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Environmental project seeks to restore declining habitat at portion of River Stour in Sudbury

The low level of the River Stour in Sudbury. (7616580)
The low level of the River Stour in Sudbury. (7616580)

An environmental project, aimed at reversing the decline of a river habitat in Sudbury, has begun.

The Sudbury and Long Melford District Angling Club (SLMDAA) and the Environment Agency’s Fisheries Team worked in partnership over the last week, to start the restoration of a portion of the River Stour around Lady Island.

The channel of water has become overwhelmed with Norfolk reed and other aquatic vegetation, impacting the local population of fish and other wildlife.

To address this issue, aquatic excavation work – funded by the EA Fisheries Improvement Programme – is being carried out to selectively clear the channel of water.

Jason Skilton, SLMDAA media officer, said: “We’ve delighted that the angling club, land owner and the Environment Agency have managed to work together to get this long-term project under way.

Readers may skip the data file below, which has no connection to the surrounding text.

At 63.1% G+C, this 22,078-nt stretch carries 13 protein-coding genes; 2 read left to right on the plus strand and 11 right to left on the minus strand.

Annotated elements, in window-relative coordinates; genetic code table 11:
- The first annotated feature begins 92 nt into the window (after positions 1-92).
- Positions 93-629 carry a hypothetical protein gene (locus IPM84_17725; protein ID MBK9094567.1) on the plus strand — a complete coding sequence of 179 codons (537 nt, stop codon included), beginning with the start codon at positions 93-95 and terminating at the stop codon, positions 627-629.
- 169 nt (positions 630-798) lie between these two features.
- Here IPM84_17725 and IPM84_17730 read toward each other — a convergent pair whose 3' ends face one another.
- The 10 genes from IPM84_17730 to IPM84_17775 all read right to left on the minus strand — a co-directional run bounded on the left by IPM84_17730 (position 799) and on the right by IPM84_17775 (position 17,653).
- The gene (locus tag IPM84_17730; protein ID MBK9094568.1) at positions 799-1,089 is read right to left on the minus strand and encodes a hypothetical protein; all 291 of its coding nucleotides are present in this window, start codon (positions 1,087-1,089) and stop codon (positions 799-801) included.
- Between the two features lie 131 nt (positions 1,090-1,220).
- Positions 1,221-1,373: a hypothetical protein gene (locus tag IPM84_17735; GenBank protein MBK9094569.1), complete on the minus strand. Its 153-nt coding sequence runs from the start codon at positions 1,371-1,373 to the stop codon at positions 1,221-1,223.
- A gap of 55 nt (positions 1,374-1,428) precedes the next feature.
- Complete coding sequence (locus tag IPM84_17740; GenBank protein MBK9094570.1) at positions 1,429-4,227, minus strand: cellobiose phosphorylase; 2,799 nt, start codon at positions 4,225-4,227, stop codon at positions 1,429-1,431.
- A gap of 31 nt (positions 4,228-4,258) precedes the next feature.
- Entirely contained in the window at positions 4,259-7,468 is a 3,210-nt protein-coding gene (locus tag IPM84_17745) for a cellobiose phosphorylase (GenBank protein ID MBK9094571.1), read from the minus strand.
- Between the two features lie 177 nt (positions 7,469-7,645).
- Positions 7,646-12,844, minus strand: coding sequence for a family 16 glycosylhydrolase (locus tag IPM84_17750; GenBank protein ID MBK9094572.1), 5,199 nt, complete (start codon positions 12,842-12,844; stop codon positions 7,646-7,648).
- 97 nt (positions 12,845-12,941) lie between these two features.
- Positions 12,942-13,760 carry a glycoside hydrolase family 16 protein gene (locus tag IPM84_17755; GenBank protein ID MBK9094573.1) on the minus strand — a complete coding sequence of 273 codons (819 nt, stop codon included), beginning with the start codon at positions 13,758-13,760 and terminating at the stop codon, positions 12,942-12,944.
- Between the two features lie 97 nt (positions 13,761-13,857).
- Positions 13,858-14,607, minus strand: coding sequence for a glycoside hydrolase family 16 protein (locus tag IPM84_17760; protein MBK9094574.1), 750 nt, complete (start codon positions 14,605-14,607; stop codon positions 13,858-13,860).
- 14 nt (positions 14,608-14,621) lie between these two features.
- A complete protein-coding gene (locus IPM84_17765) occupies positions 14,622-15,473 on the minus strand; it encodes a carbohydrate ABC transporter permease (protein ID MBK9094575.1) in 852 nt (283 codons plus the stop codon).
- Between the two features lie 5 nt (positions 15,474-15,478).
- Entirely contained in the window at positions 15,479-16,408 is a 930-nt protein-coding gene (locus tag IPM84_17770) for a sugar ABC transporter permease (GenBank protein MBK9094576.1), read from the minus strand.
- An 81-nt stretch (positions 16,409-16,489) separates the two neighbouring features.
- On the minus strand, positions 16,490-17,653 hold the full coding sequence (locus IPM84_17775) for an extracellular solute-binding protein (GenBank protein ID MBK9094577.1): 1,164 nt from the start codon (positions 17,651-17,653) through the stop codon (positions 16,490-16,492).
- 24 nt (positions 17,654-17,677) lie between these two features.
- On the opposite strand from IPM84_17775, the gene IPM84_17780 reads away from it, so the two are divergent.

“The backwater around Lady Island is a valuable habitat for fish, insects and birds, so to see the clearance of the overgrown vegetation to allow water to flow around the island is incredible.”

Ben Norrington, Environment Agency fisheries and biodiversity officer, added: “The project has been a vision of improving both the environment and recreational angling and follows a partnership approach set up a few years ago with the Environment Agency, local angling clubs, trusts and charities to highlight and mitigate problems with fish populations on the River Stour.”

“These important habitats are critical for fish populations as off main channel refuge. They also act as great spots for fishing.

“Thanks to everyone involved in our partnership approach of river restoration and let’s hope it continues.”


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